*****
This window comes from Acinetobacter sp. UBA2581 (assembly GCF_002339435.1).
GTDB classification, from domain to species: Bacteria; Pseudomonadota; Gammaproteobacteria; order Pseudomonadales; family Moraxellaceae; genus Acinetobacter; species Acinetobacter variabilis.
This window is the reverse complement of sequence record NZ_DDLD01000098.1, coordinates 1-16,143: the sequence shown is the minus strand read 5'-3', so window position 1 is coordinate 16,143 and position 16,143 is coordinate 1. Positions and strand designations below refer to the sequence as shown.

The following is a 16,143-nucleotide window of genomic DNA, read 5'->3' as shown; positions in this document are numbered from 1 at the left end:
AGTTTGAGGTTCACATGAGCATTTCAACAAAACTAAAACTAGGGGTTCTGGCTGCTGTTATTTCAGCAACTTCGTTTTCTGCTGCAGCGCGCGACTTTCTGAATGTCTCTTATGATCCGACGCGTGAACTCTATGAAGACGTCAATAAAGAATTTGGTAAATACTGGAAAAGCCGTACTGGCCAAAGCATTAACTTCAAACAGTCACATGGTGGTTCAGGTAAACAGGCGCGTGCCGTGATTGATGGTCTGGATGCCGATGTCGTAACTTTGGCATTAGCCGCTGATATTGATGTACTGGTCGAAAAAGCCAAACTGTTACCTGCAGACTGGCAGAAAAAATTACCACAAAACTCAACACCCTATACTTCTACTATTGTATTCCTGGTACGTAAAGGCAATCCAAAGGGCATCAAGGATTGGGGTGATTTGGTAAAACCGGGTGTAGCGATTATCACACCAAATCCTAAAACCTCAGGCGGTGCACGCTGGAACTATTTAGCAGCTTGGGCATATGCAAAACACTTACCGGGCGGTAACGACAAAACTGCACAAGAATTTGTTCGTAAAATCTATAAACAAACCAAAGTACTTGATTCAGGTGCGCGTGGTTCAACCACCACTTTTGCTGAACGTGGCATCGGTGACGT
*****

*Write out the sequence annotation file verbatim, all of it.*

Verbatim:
This window comes from Acinetobacter sp. UBA2581 (assembly GCF_002339435.1).
GTDB classification, from domain to species: Bacteria; Pseudomonadota; Gammaproteobacteria; order Pseudomonadales; family Moraxellaceae; genus Acinetobacter; species Acinetobacter variabilis.
This window is the reverse complement of sequence record NZ_DDLD01000098.1, coordinates 1-16,143: the sequence shown is the minus strand read 5'-3', so window position 1 is coordinate 16,143 and position 16,143 is coordinate 1. Positions and strand designations below refer to the sequence as shown.

The following is a 16,143-nucleotide window of genomic DNA, read 5'->3' as shown; positions in this document are numbered from 1 at the left end:
AGTTTGAGGTTCACATGAGCATTTCAACAAAACTAAAACTAGGGGTTCTGGCTGCTGTTATTTCAGCAACTTCGTTTTCTGCTGCAGCGCGCGACTTTCTGAATGTCTCTTATGATCCGACGCGTGAACTCTATGAAGACGTCAATAAAGAATTTGGTAAATACTGGAAAAGCCGTACTGGCCAAAGCATTAACTTCAAACAGTCACATGGTGGTTCAGGTAAACAGGCGCGTGCCGTGATTGATGGTCTGGATGCCGATGTCGTAACTTTGGCATTAGCCGCTGATATTGATGTACTGGTCGAAAAAGCCAAACTGTTACCTGCAGACTGGCAGAAAAAATTACCACAAAACTCAACACCCTATACTTCTACTATTGTATTCCTGGTACGTAAAGGCAATCCAAAGGGCATCAAGGATTGGGGTGATTTGGTAAAACCGGGTGTAGCGATTATCACACCAAATCCTAAAACCTCAGGCGGTGCACGCTGGAACTATTTAGCAGCTTGGGCATATGCAAAACACTTACCGGGCGGTAACGACAAAACTGCACAAGAATTTGTTCGTAAAATCTATAAACAAACCAAAGTACTTGATTCAGGTGCGCGTGGTTCAACCACCACTTTTGCTGAACGTGGCATCGGTGACGT